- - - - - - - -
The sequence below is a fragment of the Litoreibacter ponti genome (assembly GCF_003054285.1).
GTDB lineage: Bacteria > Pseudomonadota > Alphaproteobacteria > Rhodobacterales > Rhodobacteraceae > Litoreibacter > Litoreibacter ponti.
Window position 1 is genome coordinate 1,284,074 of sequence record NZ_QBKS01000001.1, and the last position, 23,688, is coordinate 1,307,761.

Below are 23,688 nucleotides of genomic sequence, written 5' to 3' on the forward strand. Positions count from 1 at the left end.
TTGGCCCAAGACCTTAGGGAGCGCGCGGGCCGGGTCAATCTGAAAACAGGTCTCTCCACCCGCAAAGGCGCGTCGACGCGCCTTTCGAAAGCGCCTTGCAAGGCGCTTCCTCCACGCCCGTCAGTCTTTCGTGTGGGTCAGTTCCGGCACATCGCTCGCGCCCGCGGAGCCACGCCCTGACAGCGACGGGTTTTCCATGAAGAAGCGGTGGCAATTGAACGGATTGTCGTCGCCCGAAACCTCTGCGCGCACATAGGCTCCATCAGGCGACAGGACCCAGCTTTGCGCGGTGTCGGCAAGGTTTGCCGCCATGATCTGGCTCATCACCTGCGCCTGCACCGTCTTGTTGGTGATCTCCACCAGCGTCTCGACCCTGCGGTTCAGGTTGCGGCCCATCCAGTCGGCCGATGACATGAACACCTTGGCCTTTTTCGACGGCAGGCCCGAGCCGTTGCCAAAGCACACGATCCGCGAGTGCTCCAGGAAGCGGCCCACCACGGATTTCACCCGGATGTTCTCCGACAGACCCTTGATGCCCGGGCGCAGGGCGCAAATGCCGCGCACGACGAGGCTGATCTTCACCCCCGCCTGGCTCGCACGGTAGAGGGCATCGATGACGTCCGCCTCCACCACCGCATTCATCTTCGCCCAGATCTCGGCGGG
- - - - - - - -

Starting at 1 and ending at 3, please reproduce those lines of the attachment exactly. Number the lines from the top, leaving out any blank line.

The sequence below is a fragment of the Litoreibacter ponti genome (assembly GCF_003054285.1).
GTDB lineage: Bacteria > Pseudomonadota > Alphaproteobacteria > Rhodobacterales > Rhodobacteraceae > Litoreibacter > Litoreibacter ponti.
Window position 1 is genome coordinate 1,284,074 of sequence record NZ_QBKS01000001.1, and the last position, 23,688, is coordinate 1,307,761.